• Hard As Stone

    In the end I can’t leave his place, can’t leave his body. It is done and I want it not to be- or to do it again I am not rightly sure to tell the truth. After all that time of thinking and now it is done.You bastards…bloody cowards. Come out!A crash as the crockery […]

  • ‘Insidious’ The Kelly Doco Debacle

    Less than 40 hours after the screening of Outlawed: The Real Ned Kelly on Wednesday August 6, I received a phone call from Kelly aficionado Ian Jones. Ian said that he had been overrun with calls from people whom he said had been “confused or irritated, if not angered” by English film-maker Mark Lewis’ documentary. […]

  • Graveyards, Guinness And G strings (Or A Pom On The Kelly Trail)

    What’s a Pom doing on the Kelly trail you may ask? Well, in short I was on a personal quest to see the Jerilderie Letter, a task unfulfilled in Dublin last year when I travelled with my father to an exhibition called Ned at the Dead. Which rather than a bad joke was a chance […]

  • Friday, April 23rd 1880

    Mansfield, Thursday.The heavy rain which set in yesterday morning still continue.At the Police Court this morning before Messrs. Kitchen, Tomkins, and Shaw, J.P.’s, Edward Monk, late of the Wombat, who, it will be remembered, caused much sensation by declaring that he had been shot at by some of the Kelly gang, and whose saddle was […]

  • Man And Myth

    More than a century after his execution, bushranger Ned Kelly continues to inspire a distinctly Australian iconography.For the thousands of visitors now streaming into the State Library of Victoria’s newly opened Ned Kelly exhibit in Melbourne, little if any attention is given to the bronze statue standing in the forecourt outside. It is of the […]

  • Ned Kelly Beechworth Weekend 2006

    August 4th, 5th and 6th, 2006On Friday night, to kick start the Inaugural Ned Kelly Beechworth Weekend, Paul O’Keefe organised a meet and greet dinner at the Hibernian Hotel. This favourite haunt of Joe Byrne was a great place to catch up with about thirty of our closest friends. With a few donations by Brendan […]

Armour

No one is ever likely to know just what considerations influenced the Kelly Gang in the months preceding the battle of Glenrowan. If the shroud that surrounded so much of their lives was dark, then the reticence that enveloped relatives and friends following the climax of their story was darker still…

Jerilderie Letter

Originally penned in 1879 by Joe Byrne as dictated to him by Ned Kelly, this letter was first published in the 1948 edition of Max Brown’s Australian Son. Introducing it, Brown said, ‘Following is an 8,300 word statement I have called The Jerilderie Letter. This is the document Kelly handed to Living. The text is from a copy of the original letter…

Tourism

If you are serious about touring Kelly Country you’ll want to explore the region for more than one day. While Ned’s place in Australian history is assured, few plaques or icons mark the significant sites involved in the making of the legend. But that is not to say they do not exist…

Online

While attempting to list every web related document published in the name of Ned Kelly would result in a long stint inside a padded cell, we have tried to highlight online stories which can be accessed by a tap of the finger. Here you’ll find announcements, newspaper reports, etc., all eager to add – good or bad – to the ever expanding Kelly story…

NedTube

Featured in this section are a number of ‘interesting’ Ned Kelly related videos including live action and animation referenced from a number of online resources including YouTube and Vimeo which have now been made available all in one location for your viewing pleasure (or displeasure)…

Weapons

When Constable Fitzpatrick fired his police issued Webley revolver inside the Kelly homestead during the botched attempt to arrest Dan Kelly for horse stealing, it signalled the start of the Kelly outbreak. For the next twenty months, rifles and revolvers would be used on both sides of the law to devastating effect…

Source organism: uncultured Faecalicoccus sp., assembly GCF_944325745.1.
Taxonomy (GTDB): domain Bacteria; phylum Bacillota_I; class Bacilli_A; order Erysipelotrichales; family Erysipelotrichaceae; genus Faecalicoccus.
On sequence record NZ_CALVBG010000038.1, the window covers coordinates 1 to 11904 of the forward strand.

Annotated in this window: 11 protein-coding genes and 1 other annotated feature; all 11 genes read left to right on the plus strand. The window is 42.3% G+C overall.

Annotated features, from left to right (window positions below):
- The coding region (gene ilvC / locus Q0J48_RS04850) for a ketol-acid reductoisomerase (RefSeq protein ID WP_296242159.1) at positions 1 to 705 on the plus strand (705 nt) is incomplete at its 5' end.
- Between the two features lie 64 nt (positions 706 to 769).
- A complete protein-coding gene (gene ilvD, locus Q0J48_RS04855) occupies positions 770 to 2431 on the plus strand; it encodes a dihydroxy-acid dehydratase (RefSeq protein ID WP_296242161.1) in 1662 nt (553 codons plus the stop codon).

Feedback

Ever since inception in the mid 90s this web site has received a steady stream of viewer feedback – nearly five thousand emails at last count. So feel free to offer suggestions, compliments, questions or criticisms. And if you’re keen to read what has been said before then check out our feedback archives

Real Villains

Prior to the Kelly Outbreak and well into the 1881 Royal Commission, the police force, in particular the senior management, were constantly called into question. Little wonder when you discover the Victorian Chief Commissioner of Police Captain Standish, emigrated to Australia from England under a false name in a bid to escape massive gambling debts…

Movies

Ned Kelly was the subject for the world’s first feature film made in Australia in 1906. The Story of the Kelly Gang has been added to a United Nations heritage register, joining a list of fewer than 200 items on UNESCO’s Memory of the World register, including the family archives of Swedish philanthropist Alfred Nobel and the official trial records of Nelson Mandela…

Archives

Ned Kelly, Joe Byrne, Dan Kelly, and Steve Hart have all seen their fair share of paperwork relating to that infamous outbreak. Our archives section is an ever expanding selection of the more fascinating and freely available pieces of information (reports, telegrams, letters, warrants, notices, etc.) which we’re sure you will find interesting…

Music

Here in Australia, Irish music and the Kelly legend go hand in hand, and so they should. Even as Ned’s Gang roamed North East Victoria, ballads were being sung in pubs all around the bush. Today, songs like Poor Ned by Redgum, Kate Kelly by The Whitlams, and If Ned Kelly Were King by Midnight Oil have all contributed to keeping the story alive…

Kelly Country

Ned Kelly was born in June 1855 to a proud Irish Catholic family whose resentment of the British set the precedent for his life. Washed deep with the convict stain, Ned’s destiny was cast in a defiant mold. The story of his short life was one that saw Ned and his gang take on corrupt police, greedy land barons and an ignorant government in a quest to change their world for the better. Wrongly accused, they survived a deadly shoot out with police in 1878 that resulted in Ned, his brother Dan, and their mates Joe Byrne and Steve Hart, being declared outlaws with the largest reward ever offered in the British Empire for their capture – dead or alive. Over the next eighteen months the Kelly Gang held up two country towns and robbed their banks, without firing a single shot; wrote numerous essays, including the famed Jerilderie Letter, explaining their actions; and became folk heroes to an emerging nation. Their grand plan to derail a special police train and declare a republic of North East Victoria came to a fiery end in Glenrowan when they donned their famous but cumbersome armour against an overwhelming police presence. By 11 November, 1880 the era of the Kelly Gang drew to a close when Ned, after a brief trial, was hanged. Yet the legacy of his life and the chord he struck within a young country, unwilling to bend to injustice, saw Ned Kelly become Australia’s most enduring legend.